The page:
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If you happen to be pro-bitcoin, there is no reason to get alerted. Fraud is not a biased matter and fraudsters do not target cryptocurrency in particular just to sink bitcoin itself and put an end to the era of the cryptocurrency.
Whether as coincidence or direct relation to properties of the cryptocurrency, we can’t help but notice that along with successful cases of bitcoin adoption and use, there are also cases of misuse and bitcoin-related fraud leading to questions about the proper regulation or even shift to the next big thing (maybe ETH?). There is no particular industry or a particular type of fraud that is facilitated by bitcoin, but the cryptocurrency certainly finds itself in quite puzzled situations. From a one-person LSD shop working on bitcoin being busted or dark web drug marketplaces from Norway to governments noticing bitcoin in relation to AML policies, cases vary, but bitcoin is somehow involved in a range of them. Some bright entrepreneurs have even built “sustainable” networks and make millions on bitcoin-based drug businesses (until they get locked up in prison for 17 years, of course).
It’s been almost five months into 2016 and there are already quite a few instances of criminal activities related to bitcoin. In fact, just couple days ago, three guardsmen from the District of Columbia Army National Guard were indicted on charges arising from a scheme to use bitcoin to buy stolen credit and debit card numbers from foreign websites, re-encode cards issued in their names with those stolen numbers, and then fraudulently purchase items at Army and Air Force Exchange Service (AAFES) stores on military bases and elsewhere for use and resale.
As stated in the official announcement, the defendants used bitcoin to purchase stolen credit and debit card numbers of individuals and businesses from foreign internet websites. They selected and purchased stolen credit and debit card numbers of individuals and businesses holding federal credit union accounts, and those with billing addresses in or near Maryland. They bought magnetic stripe card encoding devices and software to re-encode credit, debit and other cards with the stolen credit and debit card numbers.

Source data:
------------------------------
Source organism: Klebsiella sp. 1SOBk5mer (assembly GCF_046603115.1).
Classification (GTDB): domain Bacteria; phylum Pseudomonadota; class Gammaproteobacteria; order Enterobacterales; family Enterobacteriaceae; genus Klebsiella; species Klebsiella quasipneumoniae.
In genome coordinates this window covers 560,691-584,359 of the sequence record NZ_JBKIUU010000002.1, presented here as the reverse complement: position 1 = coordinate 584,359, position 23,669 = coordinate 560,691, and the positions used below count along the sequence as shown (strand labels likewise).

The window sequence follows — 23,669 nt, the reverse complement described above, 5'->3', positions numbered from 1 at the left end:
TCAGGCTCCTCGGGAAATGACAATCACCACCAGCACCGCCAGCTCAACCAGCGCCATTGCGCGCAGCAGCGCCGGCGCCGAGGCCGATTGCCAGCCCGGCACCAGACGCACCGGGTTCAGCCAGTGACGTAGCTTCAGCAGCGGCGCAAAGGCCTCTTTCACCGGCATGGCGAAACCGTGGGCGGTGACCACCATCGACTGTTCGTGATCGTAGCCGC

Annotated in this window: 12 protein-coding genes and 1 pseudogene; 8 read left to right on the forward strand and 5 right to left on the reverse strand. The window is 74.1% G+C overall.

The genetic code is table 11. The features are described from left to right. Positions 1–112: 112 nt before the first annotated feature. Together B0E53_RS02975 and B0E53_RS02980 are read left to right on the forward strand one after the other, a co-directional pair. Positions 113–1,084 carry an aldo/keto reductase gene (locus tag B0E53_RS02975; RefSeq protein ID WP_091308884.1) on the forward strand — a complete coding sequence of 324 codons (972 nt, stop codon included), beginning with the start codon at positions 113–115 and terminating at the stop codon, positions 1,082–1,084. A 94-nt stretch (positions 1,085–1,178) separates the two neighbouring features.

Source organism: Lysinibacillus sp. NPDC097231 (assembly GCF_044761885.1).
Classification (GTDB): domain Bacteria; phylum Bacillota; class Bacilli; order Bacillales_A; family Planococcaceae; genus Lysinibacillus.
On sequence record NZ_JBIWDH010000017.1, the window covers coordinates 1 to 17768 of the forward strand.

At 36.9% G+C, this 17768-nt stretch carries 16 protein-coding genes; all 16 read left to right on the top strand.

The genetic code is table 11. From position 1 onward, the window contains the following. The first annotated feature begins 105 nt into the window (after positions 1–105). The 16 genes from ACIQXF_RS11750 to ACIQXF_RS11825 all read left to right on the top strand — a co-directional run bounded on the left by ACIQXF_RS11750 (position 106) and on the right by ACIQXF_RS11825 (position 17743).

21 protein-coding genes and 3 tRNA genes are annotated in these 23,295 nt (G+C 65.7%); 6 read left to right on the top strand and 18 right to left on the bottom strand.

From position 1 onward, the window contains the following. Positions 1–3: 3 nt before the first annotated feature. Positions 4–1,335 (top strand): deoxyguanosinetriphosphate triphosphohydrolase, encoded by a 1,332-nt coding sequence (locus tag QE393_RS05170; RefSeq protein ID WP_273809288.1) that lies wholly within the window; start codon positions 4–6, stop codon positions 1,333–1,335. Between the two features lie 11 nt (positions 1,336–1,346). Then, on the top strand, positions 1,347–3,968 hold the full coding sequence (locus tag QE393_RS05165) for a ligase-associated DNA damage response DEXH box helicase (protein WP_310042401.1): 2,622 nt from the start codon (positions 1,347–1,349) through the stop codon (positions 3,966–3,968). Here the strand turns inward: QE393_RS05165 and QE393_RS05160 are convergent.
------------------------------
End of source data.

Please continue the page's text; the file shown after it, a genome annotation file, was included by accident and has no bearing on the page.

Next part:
Pawan Duggal, an advisor on cyber laws, recently commented in the popularity of bitcoin in criminal circles, saying, “Bitcoin was introduced to the public in 2008 but due to its features, it is now majorly used in criminal activities. It became more dangerous when users started using it through the darknet, which can only be accessed by specialized software.”
Law enforcement officers in Delhi have noticed bitcoin becoming the preferred choice in illegal transactions, as The Daily Mail reports.
“Bitcoin currency transactions need monitoring as this method of sending money to any part of the world is being used by criminal syndicates, including organized prostitution, involving fat deals. It has been noticed that people involved in prostitution are sending money from abroad through bitcoin to various parts of Mumbai, Delhi, etc.”
Criminals download and use a special software that allows them to bypass PAN card details for transactions, making them untraceable. Recently, Bengaluru Police reportedly found a trail of bitcoins used to buy drugs from a dark site.